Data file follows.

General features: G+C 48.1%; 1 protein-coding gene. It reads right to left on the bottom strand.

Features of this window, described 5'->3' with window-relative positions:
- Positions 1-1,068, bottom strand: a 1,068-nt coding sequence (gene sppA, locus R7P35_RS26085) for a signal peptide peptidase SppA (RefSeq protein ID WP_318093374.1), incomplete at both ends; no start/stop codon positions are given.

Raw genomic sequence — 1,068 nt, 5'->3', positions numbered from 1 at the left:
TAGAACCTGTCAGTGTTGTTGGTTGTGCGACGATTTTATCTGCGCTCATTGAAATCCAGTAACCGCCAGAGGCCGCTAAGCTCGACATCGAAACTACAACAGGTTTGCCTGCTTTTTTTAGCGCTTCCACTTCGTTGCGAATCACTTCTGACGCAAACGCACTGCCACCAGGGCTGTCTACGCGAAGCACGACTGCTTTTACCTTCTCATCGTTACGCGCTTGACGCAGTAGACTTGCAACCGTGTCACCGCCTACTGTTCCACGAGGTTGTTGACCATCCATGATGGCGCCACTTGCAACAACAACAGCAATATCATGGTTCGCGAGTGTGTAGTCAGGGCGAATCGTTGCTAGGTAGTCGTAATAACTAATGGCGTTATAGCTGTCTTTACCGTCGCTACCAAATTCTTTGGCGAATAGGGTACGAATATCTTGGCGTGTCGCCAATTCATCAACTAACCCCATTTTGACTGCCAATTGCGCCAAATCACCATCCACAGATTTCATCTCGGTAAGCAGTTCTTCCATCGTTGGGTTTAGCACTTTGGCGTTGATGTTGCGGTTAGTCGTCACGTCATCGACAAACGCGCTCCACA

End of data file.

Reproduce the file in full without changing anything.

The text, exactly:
General features: G+C 48.1%; 1 protein-coding gene. It reads right to left on the bottom strand.

Features of this window, described 5'->3' with window-relative positions:
- Positions 1-1,068, bottom strand: a 1,068-nt coding sequence (gene sppA, locus R7P35_RS26085) for a signal peptide peptidase SppA (RefSeq protein ID WP_318093374.1), incomplete at both ends; no start/stop codon positions are given.

Raw genomic sequence — 1,068 nt, 5'->3', positions numbered from 1 at the left:
TAGAACCTGTCAGTGTTGTTGGTTGTGCGACGATTTTATCTGCGCTCATTGAAATCCAGTAACCGCCAGAGGCCGCTAAGCTCGACATCGAAACTACAACAGGTTTGCCTGCTTTTTTTAGCGCTTCCACTTCGTTGCGAATCACTTCTGACGCAAACGCACTGCCACCAGGGCTGTCTACGCGAAGCACGACTGCTTTTACCTTCTCATCGTTACGCGCTTGACGCAGTAGACTTGCAACCGTGTCACCGCCTACTGTTCCACGAGGTTGTTGACCATCCATGATGGCGCCACTTGCAACAACAACAGCAATATCATGGTTCGCGAGTGTGTAGTCAGGGCGAATCGTTGCTAGGTAGTCGTAATAACTAATGGCGTTATAGCTGTCTTTACCGTCGCTACCAAATTCTTTGGCGAATAGGGTACGAATATCTTGGCGTGTCGCCAATTCATCAACTAACCCCATTTTGACTGCCAATTGCGCCAAATCACCATCCACAGATTTCATCTCGGTAAGCAGTTCTTCCATCGTTGGGTTTAGCACTTTGGCGTTGATGTTGCGGTTAGTCGTCACGTCATCGACAAACGCGCTCCACA